Why is it worth incorporating video clips in knowledge management?

Our media consumer culture is moving more and more towards visual media. As I mentioned at the beginning of the article - knowledge has become much more accessible to all of us through social media. Employees in the organization who are familiar with this channel from their personal lives relatively quickly adopt it in the workplace. Additionally, incorporating video clips allows for both cost savings for the organization and better implementation of the knowledge required to achieve the organization's business goals -- for example, recorded training sessions instead of courses allow for repeated use in different course cycles and enable employees to watch them again to refresh their memory or clarify questions that arise over time. At the same time, a short video can serve as a substitute for writing and reading a procedure that takes a longer time and is sometimes (depending on the type of knowledge) more challenging to understand.

However, it is essential to consider whether incorporating video clips is appropriate, as sometimes the cost may outweigh the benefit. For example, if it is a concise procedure, publishing it in writing is better than producing a video clip.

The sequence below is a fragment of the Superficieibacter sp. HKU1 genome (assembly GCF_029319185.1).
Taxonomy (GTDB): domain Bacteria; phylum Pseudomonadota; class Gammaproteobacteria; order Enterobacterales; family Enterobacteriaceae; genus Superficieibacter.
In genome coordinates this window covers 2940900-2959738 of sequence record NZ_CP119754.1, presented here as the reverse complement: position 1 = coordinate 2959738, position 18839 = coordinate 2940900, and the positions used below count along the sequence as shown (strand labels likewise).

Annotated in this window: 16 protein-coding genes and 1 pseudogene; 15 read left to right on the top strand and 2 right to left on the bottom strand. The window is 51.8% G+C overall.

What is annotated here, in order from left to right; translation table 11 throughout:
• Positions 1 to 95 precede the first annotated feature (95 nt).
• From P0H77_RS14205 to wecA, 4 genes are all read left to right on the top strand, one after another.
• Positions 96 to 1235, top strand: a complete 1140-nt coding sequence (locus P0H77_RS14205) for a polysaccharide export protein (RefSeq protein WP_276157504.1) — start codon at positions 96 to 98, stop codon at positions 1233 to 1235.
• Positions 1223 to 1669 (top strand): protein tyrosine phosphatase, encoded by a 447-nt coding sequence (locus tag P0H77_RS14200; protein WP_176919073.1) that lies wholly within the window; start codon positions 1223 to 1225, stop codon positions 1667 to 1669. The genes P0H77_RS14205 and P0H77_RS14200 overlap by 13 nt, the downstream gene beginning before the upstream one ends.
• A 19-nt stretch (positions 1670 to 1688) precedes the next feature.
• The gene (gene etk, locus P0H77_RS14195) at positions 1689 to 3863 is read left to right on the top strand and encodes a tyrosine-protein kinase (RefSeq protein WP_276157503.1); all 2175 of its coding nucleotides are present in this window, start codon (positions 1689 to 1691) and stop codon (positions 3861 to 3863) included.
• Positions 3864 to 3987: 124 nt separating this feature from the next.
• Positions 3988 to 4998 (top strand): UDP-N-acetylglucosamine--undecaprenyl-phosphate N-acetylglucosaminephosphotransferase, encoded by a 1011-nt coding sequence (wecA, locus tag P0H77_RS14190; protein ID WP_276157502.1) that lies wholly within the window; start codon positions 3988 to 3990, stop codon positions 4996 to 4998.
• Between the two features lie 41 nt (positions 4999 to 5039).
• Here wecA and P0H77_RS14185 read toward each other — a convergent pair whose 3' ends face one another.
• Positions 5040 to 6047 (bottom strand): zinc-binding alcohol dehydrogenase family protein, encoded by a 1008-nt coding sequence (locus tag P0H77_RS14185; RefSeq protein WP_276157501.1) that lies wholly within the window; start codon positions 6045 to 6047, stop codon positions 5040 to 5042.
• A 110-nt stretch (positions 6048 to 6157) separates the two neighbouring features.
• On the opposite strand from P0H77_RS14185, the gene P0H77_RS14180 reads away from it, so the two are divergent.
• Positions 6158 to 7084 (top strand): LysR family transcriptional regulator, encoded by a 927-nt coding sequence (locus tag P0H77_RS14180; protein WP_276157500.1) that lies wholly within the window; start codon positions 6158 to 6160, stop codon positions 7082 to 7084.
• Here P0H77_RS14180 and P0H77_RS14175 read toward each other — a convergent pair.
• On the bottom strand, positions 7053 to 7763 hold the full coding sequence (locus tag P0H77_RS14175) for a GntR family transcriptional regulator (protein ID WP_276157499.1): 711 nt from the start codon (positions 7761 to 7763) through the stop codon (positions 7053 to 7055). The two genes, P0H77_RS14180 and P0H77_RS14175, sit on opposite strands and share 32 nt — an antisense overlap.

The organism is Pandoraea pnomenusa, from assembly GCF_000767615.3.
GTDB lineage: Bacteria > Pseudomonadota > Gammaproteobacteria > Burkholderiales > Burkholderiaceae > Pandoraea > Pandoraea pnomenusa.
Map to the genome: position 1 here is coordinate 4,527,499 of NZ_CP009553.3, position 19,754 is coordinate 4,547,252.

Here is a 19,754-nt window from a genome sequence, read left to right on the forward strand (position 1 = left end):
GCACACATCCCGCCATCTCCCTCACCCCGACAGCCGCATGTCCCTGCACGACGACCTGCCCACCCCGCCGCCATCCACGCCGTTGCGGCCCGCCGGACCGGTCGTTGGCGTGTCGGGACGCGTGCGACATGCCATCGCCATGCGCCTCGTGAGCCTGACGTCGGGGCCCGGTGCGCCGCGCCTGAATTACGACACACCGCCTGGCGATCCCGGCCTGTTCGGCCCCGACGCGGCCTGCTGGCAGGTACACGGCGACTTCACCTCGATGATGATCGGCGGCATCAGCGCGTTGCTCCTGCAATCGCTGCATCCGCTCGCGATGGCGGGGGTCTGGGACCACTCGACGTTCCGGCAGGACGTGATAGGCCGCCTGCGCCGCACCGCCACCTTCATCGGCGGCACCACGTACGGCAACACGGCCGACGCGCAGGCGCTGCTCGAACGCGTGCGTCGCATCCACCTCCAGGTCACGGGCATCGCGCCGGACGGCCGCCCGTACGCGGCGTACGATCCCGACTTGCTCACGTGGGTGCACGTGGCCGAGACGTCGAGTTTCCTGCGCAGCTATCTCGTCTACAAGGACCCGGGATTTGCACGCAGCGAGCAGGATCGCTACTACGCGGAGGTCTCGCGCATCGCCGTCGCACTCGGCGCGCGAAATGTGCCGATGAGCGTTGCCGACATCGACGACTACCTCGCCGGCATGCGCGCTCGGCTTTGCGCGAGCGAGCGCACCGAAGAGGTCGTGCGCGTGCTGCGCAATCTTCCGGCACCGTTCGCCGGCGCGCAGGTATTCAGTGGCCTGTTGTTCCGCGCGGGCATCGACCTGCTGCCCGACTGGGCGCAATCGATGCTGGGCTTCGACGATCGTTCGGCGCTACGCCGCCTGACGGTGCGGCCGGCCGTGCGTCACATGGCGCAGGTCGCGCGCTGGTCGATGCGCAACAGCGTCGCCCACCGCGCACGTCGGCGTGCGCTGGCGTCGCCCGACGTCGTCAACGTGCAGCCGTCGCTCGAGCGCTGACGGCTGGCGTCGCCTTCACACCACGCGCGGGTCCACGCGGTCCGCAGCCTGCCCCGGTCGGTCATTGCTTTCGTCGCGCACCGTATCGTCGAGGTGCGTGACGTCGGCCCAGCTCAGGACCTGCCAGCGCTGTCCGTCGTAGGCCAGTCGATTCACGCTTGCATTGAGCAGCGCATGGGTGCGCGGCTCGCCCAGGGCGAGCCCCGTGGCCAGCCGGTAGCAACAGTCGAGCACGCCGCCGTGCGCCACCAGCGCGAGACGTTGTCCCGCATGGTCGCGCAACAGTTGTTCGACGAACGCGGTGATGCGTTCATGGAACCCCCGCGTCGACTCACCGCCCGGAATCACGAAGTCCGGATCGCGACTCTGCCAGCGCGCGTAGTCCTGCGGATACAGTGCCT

You've decided to produce video clips - where do you start?

  • Decision stage: ensure that the knowledge you want to document in the video clip is necessary enough and is such that it can save your organization or business time and money.

  • Writing a script: detail step by step what you want to see in the video on a document. Be as detailed as possible -- as you will need to use the script for filming and editing afterward.

  • Filming: Ensure a noise-free environment with proper lighting. If employees are participating in the filming, ensure that they are familiar with their part in the script beforehand so that the filming can be carried out as smoothly as possible.

  • Editing the film: After completing the filming, you need to edit what you have just filmed. Editing is critical, as this is the final product that your customers or employees will watch, and it is essential to do it well and professionally.


In summary, we are in the midst of a revolution in social media - video clips are taking a very central place in the daily operations of organizations and companies - from instructional videos on organizational portals to advertising and marketing videos on the internet. Proper incorporation of video clips in the knowledge management processes of an organization can significantly assist in making knowledge accessible to employees in a way that is familiar to them from everyday life. And now... action!


Sources:

http://www.ted.com/

http://www.lynda.com/

http://en.wikipedia.org/wiki/List_of_video_sharing_websites http://en.wikipedia.org/wiki/Social_media


bottom of page